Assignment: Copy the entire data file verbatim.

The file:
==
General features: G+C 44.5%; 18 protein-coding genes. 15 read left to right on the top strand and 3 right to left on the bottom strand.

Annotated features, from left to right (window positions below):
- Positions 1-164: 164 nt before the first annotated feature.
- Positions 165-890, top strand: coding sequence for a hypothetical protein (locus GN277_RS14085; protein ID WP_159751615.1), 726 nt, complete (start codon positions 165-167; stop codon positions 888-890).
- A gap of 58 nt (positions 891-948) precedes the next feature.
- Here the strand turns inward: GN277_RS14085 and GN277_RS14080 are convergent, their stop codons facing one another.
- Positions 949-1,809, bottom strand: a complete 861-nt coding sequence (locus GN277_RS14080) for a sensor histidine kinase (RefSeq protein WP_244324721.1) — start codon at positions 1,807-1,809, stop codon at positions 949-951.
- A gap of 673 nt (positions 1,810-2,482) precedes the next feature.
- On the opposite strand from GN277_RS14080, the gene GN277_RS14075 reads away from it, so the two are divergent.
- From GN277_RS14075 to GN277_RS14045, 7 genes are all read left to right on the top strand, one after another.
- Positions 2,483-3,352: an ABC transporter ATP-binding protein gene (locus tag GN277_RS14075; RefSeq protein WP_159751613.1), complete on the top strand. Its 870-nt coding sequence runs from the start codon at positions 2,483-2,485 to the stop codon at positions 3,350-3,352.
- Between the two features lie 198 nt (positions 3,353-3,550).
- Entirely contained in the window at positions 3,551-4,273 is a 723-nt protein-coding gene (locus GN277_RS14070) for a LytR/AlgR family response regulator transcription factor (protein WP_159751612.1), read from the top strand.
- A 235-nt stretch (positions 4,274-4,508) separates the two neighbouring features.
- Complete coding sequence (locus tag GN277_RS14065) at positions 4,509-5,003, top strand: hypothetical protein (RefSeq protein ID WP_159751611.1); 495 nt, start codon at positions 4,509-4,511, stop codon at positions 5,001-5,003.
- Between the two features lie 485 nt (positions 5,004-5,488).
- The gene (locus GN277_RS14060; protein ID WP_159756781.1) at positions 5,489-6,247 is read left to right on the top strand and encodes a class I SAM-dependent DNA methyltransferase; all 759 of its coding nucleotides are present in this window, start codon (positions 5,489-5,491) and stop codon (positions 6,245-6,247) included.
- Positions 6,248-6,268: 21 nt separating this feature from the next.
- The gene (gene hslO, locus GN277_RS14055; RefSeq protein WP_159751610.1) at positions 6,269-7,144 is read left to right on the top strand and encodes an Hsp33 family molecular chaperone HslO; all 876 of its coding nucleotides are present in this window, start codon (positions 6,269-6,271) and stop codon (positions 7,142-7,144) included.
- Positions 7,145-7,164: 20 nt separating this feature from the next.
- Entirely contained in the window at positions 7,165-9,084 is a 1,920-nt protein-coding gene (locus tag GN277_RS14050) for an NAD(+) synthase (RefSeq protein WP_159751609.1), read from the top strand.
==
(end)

General features: G+C 44.5%; 18 protein-coding genes. 15 read left to right on the top strand and 3 right to left on the bottom strand.

Annotated features, from left to right (window positions below):
- Positions 1-164: 164 nt before the first annotated feature.
- Positions 165-890, top strand: coding sequence for a hypothetical protein (locus GN277_RS14085; protein ID WP_159751615.1), 726 nt, complete (start codon positions 165-167; stop codon positions 888-890).
- A gap of 58 nt (positions 891-948) precedes the next feature.
- Here the strand turns inward: GN277_RS14085 and GN277_RS14080 are convergent, their stop codons facing one another.
- Positions 949-1,809, bottom strand: a complete 861-nt coding sequence (locus GN277_RS14080) for a sensor histidine kinase (RefSeq protein WP_244324721.1) — start codon at positions 1,807-1,809, stop codon at positions 949-951.
- A gap of 673 nt (positions 1,810-2,482) precedes the next feature.
- On the opposite strand from GN277_RS14080, the gene GN277_RS14075 reads away from it, so the two are divergent.
- From GN277_RS14075 to GN277_RS14045, 7 genes are all read left to right on the top strand, one after another.
- Positions 2,483-3,352: an ABC transporter ATP-binding protein gene (locus tag GN277_RS14075; RefSeq protein WP_159751613.1), complete on the top strand. Its 870-nt coding sequence runs from the start codon at positions 2,483-2,485 to the stop codon at positions 3,350-3,352.
- Between the two features lie 198 nt (positions 3,353-3,550).
- Entirely contained in the window at positions 3,551-4,273 is a 723-nt protein-coding gene (locus GN277_RS14070) for a LytR/AlgR family response regulator transcription factor (protein WP_159751612.1), read from the top strand.
- A 235-nt stretch (positions 4,274-4,508) separates the two neighbouring features.
- Complete coding sequence (locus tag GN277_RS14065) at positions 4,509-5,003, top strand: hypothetical protein (RefSeq protein ID WP_159751611.1); 495 nt, start codon at positions 4,509-4,511, stop codon at positions 5,001-5,003.
- Between the two features lie 485 nt (positions 5,004-5,488).
- The gene (locus GN277_RS14060; protein ID WP_159756781.1) at positions 5,489-6,247 is read left to right on the top strand and encodes a class I SAM-dependent DNA methyltransferase; all 759 of its coding nucleotides are present in this window, start codon (positions 5,489-5,491) and stop codon (positions 6,245-6,247) included.
- Positions 6,248-6,268: 21 nt separating this feature from the next.
- The gene (gene hslO, locus GN277_RS14055; RefSeq protein WP_159751610.1) at positions 6,269-7,144 is read left to right on the top strand and encodes an Hsp33 family molecular chaperone HslO; all 876 of its coding nucleotides are present in this window, start codon (positions 6,269-6,271) and stop codon (positions 7,142-7,144) included.
- Positions 7,145-7,164: 20 nt separating this feature from the next.
- Entirely contained in the window at positions 7,165-9,084 is a 1,920-nt protein-coding gene (locus tag GN277_RS14050) for an NAD(+) synthase (RefSeq protein WP_159751609.1), read from the top strand.